Muslim Kurds in Iran are predominantly Shiite

Baghdad lies between Tehran and Riyadh

Iran is described as an emerging regional power. But nothing has changed in terms of its strategic isolation. On the contrary, it has been tightened over the past year.

Iran is generally described as a regional power whose rise began with the end of Taliban rule in Afghanistan and the overthrow of Saddam Hussein in Iraq. This impression was reinforced by the ambitious nuclear program of the Islamic Republic and the election victories of Tehran by friendly politicians in Iraq and Palestine. And finally, the successful resistance of the Lebanese Hezbollah against the Israeli army in the summer of 2006 is seen as a success for Tehran. As important as all of these successes are, nothing has changed about Tehran's strategic isolation. On the contrary, it has been tightened over the past year.

The fact that with the new government in Baghdad groups have come to power that had been active in the Shiite fundamentalist underground for years, and that Iraq has thus pulled out of the pan-Arab-Sunni camp, has raised the Arab-Sunni worries about a Shiite arch, which supposedly extends from the Hindu Kush to the Mediterranean Sea, only encouraged. However, these Arab fears are more imagined and instrumentalized than actually believed. Hardly any Arab government assumes that the Iranians can harness the Arab Shiites of the region to their carts. So why the theatrical thunder?

One aspect was to counter the sympathy that President Ahmadinejad enjoyed in the Arab population - if only the dull religious prejudices from the Middle Ages. This calculation only worked when the Baghdad government lost almost all sympathy among Sunni Muslims with the execution of Saddam Hussein on a major Islamic holiday. As a result of collateral damage, so to speak, the reputation of the Islamic Republic of Iran in the region also declined. By then, sectarian violence had escalated in Iraq, but the populist president of Iran enjoyed unbroken popularity in the region.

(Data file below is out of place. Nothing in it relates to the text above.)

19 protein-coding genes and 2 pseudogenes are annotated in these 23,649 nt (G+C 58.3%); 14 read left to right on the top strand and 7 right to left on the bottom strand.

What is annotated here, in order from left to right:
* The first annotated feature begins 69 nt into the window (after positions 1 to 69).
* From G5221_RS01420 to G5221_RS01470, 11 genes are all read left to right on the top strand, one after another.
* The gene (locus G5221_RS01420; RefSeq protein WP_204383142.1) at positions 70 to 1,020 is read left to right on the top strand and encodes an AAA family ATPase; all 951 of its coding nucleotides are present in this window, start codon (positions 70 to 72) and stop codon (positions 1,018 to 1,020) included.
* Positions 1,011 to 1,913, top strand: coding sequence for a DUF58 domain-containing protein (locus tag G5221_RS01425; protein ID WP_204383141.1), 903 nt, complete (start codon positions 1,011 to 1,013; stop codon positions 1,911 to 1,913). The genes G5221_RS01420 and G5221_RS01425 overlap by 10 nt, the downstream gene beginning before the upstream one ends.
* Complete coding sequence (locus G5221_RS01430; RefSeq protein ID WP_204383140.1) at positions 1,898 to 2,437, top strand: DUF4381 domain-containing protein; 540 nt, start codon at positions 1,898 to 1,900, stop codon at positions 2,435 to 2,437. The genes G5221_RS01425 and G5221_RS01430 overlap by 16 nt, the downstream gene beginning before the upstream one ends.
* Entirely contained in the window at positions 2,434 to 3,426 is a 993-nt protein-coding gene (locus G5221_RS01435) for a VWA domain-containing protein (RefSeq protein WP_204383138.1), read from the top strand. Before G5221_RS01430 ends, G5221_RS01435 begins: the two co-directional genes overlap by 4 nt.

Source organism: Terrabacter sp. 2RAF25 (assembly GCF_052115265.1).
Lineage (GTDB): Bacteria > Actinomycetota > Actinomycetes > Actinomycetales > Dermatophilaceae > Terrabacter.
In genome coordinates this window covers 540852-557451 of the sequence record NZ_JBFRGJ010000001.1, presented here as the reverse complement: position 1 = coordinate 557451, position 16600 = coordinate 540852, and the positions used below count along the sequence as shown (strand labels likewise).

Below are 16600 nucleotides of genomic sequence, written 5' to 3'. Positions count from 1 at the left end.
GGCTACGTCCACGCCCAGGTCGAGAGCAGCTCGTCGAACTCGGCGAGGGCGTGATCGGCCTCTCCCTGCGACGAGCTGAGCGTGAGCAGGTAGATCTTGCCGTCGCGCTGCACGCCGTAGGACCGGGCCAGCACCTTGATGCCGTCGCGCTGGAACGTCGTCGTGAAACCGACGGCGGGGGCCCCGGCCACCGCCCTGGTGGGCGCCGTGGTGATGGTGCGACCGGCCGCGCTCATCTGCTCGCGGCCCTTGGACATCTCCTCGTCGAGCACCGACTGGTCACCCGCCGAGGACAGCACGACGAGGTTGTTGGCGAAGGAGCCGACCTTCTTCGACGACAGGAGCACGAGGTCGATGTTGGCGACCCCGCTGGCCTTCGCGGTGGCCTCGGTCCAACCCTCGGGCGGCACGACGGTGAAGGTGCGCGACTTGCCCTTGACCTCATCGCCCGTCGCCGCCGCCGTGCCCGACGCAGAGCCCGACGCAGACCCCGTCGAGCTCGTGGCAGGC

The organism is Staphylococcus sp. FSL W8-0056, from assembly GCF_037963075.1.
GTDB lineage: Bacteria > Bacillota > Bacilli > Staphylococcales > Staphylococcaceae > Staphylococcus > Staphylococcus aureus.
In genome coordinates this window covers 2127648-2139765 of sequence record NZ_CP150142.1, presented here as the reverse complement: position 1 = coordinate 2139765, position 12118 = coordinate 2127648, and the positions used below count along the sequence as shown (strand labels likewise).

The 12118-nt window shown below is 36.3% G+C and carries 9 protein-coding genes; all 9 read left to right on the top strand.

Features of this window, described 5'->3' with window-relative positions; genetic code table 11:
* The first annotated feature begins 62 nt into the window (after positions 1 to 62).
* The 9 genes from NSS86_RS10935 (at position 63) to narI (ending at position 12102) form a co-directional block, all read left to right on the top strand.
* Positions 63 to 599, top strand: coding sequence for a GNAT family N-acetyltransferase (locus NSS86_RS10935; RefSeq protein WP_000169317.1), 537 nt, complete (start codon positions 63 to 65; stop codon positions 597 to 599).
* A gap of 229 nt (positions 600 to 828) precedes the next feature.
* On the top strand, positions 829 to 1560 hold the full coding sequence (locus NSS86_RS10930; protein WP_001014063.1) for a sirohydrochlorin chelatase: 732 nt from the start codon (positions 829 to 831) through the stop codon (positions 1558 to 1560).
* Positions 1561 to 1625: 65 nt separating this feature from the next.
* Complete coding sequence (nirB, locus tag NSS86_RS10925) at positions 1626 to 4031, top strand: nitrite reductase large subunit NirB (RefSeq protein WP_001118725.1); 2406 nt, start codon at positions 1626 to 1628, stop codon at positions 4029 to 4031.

Shiite danger talked about

However, putting Tehran in its place was only one reason to talk about the Shiite danger in the public debate. Equally important was probably the intention to thwart the American democratization project in the region without having to take a stand against the USA. Arab fears that free elections would produce unpredictable and at least undesirable results were confirmed in Iraq. Since then, the drum has been busily beating that elections would only bring extremists allied with Tehran to power. The Americans only believed this argument after the fundamentalist Hamas had won the election.

Political legitimacy for Hamas

Since then it has become quiet in Washington about the democratization of the Arab world. Instead, the authoritarian regimes are praised as moderate Arabs in the public debate and contrasted with the supposed threat of a global Shiite conspiracy controlled by Tehran. In order to make the most of it, it was also possible to move the anti-Shiite al-Qaeda, whose members largely come from the extreme Sunni milieu of the Arabian Peninsula, closer to Tehran. Not a bad success for the country from which 15 of the 25 assassins of September 11th came. As always, when the antagonism between Shiites and Sunnis in the region is played up, it is again a confrontation between the Shiite Islamic Republic of Iran and the Sunni monarchy of Saudi Arabia.